All The Good Things by Clare Fisher
All The Good Things is a well-written and heartbreaking novel about a young woman, Beth, who is in prison and encouraged by her therapist to write down whatever good things she can think of. Though this list and each explanation, her story emerges: how her life lead to the incident which ended up with her in prison. It is a gripping and moving book which shows how there are different sides to the story, even your own story.
The structure of the book means that events are told episodically in roughly chronological order, but with enough references early on to work out in broad strokes what has happened to Beth. As the narrative reaches these events, it becomes clear that her story is about how bad things can keep leading to more bad things, even though good things happen on a smaller scale. The novel is not particularly sensationalist despite the subject matter, but instead gives Beth real and human problems such as the way in which trauma and mental health issues affect all aspects of her life, from relationships to getting trapped in payday loans. Her narrative draws to a climax both in the story she is telling of her past and her present in the prison, as it becomes clear that she has never really been given the help she has needed.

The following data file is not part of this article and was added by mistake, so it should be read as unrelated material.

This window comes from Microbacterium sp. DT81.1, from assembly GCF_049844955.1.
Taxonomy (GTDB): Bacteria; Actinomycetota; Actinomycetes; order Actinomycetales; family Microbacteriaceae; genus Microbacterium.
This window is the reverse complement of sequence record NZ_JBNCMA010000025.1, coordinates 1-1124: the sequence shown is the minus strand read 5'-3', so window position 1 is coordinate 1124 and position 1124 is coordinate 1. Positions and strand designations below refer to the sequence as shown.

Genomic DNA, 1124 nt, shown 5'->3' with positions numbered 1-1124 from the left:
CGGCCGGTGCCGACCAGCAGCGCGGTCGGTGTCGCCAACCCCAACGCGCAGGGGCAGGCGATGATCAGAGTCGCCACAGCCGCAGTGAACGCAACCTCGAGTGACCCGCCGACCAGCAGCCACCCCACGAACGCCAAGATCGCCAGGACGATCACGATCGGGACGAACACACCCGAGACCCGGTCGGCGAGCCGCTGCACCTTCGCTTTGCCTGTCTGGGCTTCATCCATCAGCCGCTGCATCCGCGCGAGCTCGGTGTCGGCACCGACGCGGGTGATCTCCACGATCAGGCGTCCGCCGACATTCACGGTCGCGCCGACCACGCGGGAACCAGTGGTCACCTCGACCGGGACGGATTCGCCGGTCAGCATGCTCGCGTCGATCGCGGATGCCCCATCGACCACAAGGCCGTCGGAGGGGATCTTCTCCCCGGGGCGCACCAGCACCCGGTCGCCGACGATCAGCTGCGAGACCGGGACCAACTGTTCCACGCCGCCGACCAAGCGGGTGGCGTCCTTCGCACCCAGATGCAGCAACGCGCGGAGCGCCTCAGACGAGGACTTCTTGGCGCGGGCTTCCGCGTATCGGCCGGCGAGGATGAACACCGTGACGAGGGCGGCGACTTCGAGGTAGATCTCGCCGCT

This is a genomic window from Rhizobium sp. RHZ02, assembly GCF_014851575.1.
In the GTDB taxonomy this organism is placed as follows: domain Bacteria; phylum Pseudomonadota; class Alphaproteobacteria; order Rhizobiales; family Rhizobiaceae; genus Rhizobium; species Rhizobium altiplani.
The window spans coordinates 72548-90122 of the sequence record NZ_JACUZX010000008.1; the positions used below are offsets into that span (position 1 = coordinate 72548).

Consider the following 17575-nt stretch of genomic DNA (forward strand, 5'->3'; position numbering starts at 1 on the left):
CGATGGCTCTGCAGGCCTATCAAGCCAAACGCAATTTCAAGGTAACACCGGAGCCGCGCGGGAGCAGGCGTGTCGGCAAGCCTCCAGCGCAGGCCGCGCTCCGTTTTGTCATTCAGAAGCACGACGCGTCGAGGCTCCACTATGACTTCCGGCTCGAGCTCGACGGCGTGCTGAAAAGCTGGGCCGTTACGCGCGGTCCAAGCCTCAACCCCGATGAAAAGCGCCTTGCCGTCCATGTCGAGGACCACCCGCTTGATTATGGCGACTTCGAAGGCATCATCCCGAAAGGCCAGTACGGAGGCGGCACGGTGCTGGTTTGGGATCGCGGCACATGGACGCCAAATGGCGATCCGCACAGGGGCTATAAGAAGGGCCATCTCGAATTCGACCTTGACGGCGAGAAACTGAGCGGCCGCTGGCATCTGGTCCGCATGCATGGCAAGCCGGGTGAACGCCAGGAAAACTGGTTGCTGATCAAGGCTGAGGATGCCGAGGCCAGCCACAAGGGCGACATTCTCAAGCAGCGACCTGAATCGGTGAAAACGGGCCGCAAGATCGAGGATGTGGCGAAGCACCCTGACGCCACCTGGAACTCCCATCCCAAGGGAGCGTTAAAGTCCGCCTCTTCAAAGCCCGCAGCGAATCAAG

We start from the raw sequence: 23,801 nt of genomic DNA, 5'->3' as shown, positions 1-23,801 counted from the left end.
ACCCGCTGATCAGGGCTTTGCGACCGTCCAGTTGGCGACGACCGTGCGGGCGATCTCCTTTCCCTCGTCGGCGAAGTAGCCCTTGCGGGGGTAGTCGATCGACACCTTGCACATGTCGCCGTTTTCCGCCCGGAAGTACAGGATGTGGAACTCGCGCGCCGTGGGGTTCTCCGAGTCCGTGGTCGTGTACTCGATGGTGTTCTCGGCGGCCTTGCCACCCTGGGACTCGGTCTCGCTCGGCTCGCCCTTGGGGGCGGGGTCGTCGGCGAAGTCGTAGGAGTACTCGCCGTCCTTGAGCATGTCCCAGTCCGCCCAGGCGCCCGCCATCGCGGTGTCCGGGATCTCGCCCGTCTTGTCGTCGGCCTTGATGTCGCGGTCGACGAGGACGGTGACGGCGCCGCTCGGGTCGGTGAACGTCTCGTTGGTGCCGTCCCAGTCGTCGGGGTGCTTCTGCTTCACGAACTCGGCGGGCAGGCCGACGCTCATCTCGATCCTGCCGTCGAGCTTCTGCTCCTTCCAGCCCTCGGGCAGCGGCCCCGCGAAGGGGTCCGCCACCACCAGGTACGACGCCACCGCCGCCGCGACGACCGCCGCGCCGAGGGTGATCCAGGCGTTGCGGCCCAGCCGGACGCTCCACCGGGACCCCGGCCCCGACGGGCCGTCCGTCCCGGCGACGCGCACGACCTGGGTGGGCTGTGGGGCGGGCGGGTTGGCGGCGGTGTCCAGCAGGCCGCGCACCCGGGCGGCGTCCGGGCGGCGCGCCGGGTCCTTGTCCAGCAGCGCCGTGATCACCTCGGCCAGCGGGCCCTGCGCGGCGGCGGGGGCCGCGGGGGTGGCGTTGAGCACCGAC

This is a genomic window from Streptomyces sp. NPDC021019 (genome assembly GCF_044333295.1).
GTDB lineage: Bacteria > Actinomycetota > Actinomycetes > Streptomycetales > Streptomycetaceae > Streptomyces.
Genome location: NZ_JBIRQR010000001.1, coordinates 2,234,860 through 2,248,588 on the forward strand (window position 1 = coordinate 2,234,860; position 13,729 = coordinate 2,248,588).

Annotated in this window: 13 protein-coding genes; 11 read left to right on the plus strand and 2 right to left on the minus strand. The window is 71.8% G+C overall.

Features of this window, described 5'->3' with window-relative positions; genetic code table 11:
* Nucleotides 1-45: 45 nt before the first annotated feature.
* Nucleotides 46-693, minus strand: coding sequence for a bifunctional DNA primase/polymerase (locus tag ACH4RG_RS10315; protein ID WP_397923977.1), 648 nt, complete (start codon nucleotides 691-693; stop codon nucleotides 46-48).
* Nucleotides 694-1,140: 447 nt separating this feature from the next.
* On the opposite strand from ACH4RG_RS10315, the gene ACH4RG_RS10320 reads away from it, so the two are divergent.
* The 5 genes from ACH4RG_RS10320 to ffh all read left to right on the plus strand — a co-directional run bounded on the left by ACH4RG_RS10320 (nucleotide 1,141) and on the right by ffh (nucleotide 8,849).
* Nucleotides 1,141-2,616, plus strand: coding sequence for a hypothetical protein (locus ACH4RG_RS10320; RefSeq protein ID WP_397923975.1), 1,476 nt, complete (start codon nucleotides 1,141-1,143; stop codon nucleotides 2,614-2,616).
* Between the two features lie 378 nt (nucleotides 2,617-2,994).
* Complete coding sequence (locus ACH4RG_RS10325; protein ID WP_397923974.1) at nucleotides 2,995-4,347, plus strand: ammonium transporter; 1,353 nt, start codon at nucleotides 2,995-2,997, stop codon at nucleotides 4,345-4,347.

Fisher paints a vivid and moving picture of how a person can be let down both by people and by the system, creating both a gripping novel and a stark reminder of the human cost of cuts to services for children, vulnerable people, and prisons. It is definitely one of my top books of the year so far.